This is part six of a series. Read part five here.
As designers, we all want our designs to work correctly. We have pride of ownership. So, we verify like crazy to make sure we did a good job. But verification takes time, and projects have deadlines or else they don’t make money. So, we do the best job we can, helped with good verification tools, and, by and large, we do OK.
But the consequences of failure are not equal for all designs. If your laptop or your game console doesn’t work, it may be frustrating, and it might even cost you some money, but no lives are threatened. If, on the other hand, system failure will put people or significant property at risk, then we’ve entered the realm of functional safety.
This used to be the sole domain of low-volume, high-cost projects for the military or for civilian aircraft. All those electronics in the airplane in which you made your last trip? They must work; failure is not an option. Your life depends on it.
But times are changing: it’s no longer just tanks and missiles and planes for which safety is paramount. There are all the electronics being designed into automobiles, both driven and driverless. That brings functional safety down from the rarified world of military/aerospace and directly into the hustle and bustle of cars built for consumers. Volumes of safety-critical chips should skyrocket.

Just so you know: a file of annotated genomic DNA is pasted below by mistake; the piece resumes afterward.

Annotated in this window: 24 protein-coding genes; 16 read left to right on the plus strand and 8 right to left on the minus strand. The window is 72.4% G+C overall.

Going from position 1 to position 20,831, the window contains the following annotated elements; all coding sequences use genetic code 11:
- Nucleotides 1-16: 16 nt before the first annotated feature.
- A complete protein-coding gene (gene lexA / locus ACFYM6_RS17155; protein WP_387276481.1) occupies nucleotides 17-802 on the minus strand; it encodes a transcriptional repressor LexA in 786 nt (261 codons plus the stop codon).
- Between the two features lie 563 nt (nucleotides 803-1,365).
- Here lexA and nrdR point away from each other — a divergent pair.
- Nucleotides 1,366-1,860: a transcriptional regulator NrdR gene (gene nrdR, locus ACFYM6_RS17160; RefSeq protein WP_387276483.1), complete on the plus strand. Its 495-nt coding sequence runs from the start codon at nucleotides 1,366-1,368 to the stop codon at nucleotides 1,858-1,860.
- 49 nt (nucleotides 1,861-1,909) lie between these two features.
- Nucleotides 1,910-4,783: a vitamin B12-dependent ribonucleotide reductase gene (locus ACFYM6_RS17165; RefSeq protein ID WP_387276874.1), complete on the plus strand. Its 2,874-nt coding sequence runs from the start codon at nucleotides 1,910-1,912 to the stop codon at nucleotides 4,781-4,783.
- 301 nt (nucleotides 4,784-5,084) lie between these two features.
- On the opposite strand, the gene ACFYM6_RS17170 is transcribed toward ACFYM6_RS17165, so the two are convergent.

Broadly speaking, there are two classes of failure:
- Systematic failures: these are problems arising from mistakes either in the original design spec or in the implementation of the spec. This is where traditional verification is the solution.
- Random failures: These are any other kind of failure caused by uncontrollable forces. This includes electromagnetic influence, so-called “single-event upsets” like alpha particles, and any other such effect. These events can change the state of at least one flip-flop – any flip-flop – and, as circuit sizes shrink, it even becomes possible for a single event to affect multiple flip-flops because they’re so close together.
The random failure domain is the one that’s harder to account for in a design. There are techniques that have been used for low-volume systems for years – things like triple-module redundancy. But they’re too expensive for consumer-oriented automobiles.